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Wednesday, 21 April 2010

Standard of proof for family violence orders

Sections 53 and 74 of the Family Violence Protection Act 2008 provide that a court must be satisfied on the balance of probabilities that an interim or final family violence protection orders is justified.

The police frequently apply for these orders to protect an affected family member. Because police tend to be involved in the more serious complaints of family violence, criminal conduct is often alleged against a respondent — though for various reasons, they aren't always charged.

That doesn't necessarily mean that family allegations founded on criminal conduct must only 'just' be proved on the balance for a court to be satisfied a family violence protection order should be made.

Briginshaw v Briginshaw (1938) 60 CLR 336 discussed the civil standard of proof in a divorce case. Before no-fault divorce someone who wanted a divorce had to prove there were grounds for the divorce — typically something tawdry like adultery or desertion.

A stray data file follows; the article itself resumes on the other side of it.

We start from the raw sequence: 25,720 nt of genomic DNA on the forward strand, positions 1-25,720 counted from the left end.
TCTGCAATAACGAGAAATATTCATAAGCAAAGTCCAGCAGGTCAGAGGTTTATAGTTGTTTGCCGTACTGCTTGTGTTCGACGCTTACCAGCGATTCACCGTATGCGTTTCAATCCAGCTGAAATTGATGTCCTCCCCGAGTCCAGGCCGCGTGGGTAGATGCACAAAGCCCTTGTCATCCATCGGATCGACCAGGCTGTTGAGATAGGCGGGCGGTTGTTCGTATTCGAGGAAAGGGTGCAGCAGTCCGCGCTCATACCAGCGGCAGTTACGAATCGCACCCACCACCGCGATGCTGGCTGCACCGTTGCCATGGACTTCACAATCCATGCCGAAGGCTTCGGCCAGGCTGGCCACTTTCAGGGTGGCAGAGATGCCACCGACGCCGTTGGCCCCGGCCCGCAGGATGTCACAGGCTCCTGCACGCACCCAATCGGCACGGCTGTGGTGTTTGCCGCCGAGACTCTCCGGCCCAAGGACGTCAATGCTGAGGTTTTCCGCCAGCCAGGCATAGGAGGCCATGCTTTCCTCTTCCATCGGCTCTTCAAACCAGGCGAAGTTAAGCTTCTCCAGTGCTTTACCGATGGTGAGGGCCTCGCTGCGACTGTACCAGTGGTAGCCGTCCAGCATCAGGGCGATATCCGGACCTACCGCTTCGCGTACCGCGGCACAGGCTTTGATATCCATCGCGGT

An oft-quoted canon from that case is this part of Dixon J's judgment, at 361–2:
The truth is that, when the law requires the proof of any fact, the tribunal must feel an actual persuasion of its occurrence or existence before it can be found. It cannot be found as a result of a mere mechanical comparison of probabilities independently of any belief in its reality. No doubt an opinion that a state of facts exists may be held according to indefinite gradations of certainty; and this has led to attempts to define exactly the certainty required by the law for various purposes. Fortunately, however, at common law no third standard of persuasion was definitely developed. Except upon criminal issues to be proved by the prosecution, it is enough that the affirmative of an allegation is made out to the reasonable satisfaction of the tribunal. But reasonable satisfaction is not a state of mind that is attained or established independently of the nature and consequence of the fact or facts to be proved. The seriousness of an allegation made, the inherent unlikelihood of an occurrence of a given description, or the gravity of the consequences flowing from a particular finding are considerations which must affect the answer to the question whether the issue has been proved to the reasonable satisfaction of the tribunal. In such matters ‘reasonable satisfaction’ should not be produced by inexact proofs, indefinite testimony, or indirect inferences.